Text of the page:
Canadian independent horror offering The Child Remains borrows from the heartbreaking, true story of the “Butterbox Babies” — a series of murders and illegal adoptions at a Novia Scotia maternity home in the 1920s through 1940s — as a jumping-off point, and puts a supernatural spin on things. The result is a brooding, atmospheric chiller that delivers a whopper of a third act.
Writer/director Michael Melski’s story concerns married couple Rae (Suzanne Clément) and Liam (Allan Hawco), who go to the secluded Mersey bed and breakfast for Rae’s birthday weekend. It’s no secret from the start that something is amiss with proprietor Monica (Shelley Thompson), who senses correctly that Rae is pregnant. Rae is also a former investigative reporter who has stayed away from work while dealing with post-traumatic stress disorder, and she begins having strange, nightmarish visions at the Mersey. This is for good reason; the building had a horrible history, having once been a home for unwed mothers run by Monica’s mother, who sold off healthy babies illegally and killed those she considered unsellable. She had no problem murdering the young mothers, either.
The main characters, which include genre stalwart Géza Kovács as mysterious groundskeeper Talbot, are well-written and brought to vivid life by talented, experienced performers. Melski’s screenplay gives the actors plenty of fine material with which to work. Rae and Liam are having a difficult time because of her PTSD and pregnancy, and the evil that resides within the Mersey finds plenty of frailties to exploit in both people. As insecurities are complicated by this otherworldly threat and minds are manipulated by evil forces, some characters go through personality changes and others find themselves in terrifying ordeals. The seasoned cast members handle everything they are given with aplomb.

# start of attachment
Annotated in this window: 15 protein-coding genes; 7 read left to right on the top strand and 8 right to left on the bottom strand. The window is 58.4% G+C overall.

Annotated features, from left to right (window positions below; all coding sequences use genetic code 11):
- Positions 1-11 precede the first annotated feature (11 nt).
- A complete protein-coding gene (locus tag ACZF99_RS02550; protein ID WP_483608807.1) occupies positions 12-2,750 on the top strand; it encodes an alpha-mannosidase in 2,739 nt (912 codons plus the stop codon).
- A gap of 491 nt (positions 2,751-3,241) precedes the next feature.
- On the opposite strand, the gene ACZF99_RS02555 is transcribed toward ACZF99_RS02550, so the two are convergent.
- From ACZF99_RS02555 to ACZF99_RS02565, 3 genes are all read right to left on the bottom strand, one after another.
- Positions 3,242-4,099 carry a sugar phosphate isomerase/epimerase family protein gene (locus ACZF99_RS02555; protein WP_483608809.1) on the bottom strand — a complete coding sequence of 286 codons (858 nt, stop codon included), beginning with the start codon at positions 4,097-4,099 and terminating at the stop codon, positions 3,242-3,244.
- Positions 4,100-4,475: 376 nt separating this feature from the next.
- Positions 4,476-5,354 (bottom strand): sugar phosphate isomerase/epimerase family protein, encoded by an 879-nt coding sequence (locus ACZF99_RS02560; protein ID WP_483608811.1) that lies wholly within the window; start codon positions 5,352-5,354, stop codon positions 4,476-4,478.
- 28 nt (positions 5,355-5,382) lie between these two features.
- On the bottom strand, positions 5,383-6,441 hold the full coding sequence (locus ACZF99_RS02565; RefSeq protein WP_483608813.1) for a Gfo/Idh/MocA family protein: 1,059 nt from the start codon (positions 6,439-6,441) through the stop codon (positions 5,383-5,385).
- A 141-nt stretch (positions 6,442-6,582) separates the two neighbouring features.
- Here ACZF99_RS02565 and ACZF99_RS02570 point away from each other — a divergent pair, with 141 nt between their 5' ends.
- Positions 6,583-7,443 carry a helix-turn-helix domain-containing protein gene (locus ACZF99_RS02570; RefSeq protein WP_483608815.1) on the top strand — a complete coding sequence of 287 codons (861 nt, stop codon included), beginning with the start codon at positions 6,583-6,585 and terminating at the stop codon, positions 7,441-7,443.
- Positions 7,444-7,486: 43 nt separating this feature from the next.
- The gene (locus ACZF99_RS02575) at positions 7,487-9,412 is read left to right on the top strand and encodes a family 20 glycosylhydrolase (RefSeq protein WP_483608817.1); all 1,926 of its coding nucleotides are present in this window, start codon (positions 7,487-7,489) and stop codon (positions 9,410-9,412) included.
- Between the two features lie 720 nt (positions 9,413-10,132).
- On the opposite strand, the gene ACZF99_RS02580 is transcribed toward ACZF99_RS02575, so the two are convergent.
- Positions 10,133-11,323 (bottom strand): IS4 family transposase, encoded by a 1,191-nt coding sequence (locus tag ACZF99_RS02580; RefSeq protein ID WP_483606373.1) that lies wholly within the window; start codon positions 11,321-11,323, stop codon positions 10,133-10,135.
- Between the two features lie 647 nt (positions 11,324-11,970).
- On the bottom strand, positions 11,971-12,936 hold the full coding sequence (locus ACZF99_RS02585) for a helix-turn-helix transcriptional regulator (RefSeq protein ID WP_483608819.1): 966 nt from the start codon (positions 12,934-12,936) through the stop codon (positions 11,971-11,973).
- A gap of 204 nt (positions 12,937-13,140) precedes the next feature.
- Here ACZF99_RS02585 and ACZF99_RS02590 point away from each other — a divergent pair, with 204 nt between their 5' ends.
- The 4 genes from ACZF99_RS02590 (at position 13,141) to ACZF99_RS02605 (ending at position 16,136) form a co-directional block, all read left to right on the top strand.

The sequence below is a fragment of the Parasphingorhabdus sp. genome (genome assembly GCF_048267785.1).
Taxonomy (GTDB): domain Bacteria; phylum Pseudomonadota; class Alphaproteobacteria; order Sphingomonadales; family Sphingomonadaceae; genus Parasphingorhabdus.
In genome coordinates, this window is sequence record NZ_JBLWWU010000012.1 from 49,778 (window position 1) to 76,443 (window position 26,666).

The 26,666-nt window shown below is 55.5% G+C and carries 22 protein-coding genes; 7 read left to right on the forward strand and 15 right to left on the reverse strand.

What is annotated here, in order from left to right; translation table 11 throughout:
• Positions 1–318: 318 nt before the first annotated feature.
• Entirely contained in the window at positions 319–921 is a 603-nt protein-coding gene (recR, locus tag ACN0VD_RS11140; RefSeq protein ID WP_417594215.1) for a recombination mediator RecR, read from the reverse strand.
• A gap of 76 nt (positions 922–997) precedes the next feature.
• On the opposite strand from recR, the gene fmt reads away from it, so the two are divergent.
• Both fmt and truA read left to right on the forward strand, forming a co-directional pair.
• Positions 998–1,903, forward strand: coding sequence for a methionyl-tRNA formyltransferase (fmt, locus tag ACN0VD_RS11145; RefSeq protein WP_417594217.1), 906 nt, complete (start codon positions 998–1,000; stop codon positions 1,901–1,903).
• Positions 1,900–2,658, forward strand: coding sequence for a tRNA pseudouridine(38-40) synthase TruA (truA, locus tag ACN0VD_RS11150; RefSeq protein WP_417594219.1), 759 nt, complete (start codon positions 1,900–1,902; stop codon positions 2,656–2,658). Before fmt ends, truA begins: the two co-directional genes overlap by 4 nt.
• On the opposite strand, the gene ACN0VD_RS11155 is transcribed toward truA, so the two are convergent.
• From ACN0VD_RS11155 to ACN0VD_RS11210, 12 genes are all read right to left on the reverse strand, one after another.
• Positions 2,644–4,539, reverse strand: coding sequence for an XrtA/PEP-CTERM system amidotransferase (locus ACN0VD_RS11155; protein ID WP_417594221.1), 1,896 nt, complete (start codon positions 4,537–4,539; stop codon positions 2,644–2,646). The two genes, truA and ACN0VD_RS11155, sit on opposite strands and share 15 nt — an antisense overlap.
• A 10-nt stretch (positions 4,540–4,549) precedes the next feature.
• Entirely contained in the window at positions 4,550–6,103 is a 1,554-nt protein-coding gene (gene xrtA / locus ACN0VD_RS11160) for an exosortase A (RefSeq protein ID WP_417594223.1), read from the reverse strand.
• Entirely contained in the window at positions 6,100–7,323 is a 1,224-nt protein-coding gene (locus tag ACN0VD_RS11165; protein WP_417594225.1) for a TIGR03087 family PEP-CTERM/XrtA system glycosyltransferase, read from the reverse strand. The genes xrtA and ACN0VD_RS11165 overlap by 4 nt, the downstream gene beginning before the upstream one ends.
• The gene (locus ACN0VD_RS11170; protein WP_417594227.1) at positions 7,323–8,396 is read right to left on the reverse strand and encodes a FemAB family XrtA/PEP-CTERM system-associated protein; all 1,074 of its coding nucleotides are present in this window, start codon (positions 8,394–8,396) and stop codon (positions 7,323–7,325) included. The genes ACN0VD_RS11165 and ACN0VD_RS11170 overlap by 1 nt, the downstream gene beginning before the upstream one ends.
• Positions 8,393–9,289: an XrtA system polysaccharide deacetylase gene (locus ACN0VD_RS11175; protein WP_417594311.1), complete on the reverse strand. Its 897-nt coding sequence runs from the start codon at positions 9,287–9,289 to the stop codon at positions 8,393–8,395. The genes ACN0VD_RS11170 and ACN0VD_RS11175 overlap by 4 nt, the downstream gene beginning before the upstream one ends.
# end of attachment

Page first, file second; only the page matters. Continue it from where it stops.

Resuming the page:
Michael Melski imbues The Child Remains with an ever-present sense of dread, using a slow-burning — but always intriguing and engaging — approach until he unleashes that corker of a final act. A ghost box, eerie toys, and certain unnerving discoveries made by Rae are but a few things that help build suspense. Melski focuses on psychological horror in the tradition of such films as The Conjuring, Rosemary’s Baby, and The Legend of Hell House, planting mysteries and twists in viewers’ minds.
The Child Remains may be an independent film with a lower budget, but Melski and his crew give this film a fantastic look. Splendid cinematography, taut direction and crisp editing, creepy set design, and a fitting score all work in harmony to offer up one of the finer horror efforts of this year’s festival offerings. Viewers who bemoan the state of recent teen-targeted horror movies or who miss the classic stylings of more adult-oriented fear fare should especially add this motion picture to their need-to-see lists.
The Child Remains screens at Blood in the Snow Canadian Film Festival, which runs November 23–26 at the Royal Cinema in Toronto, Canada.
(4 / 5)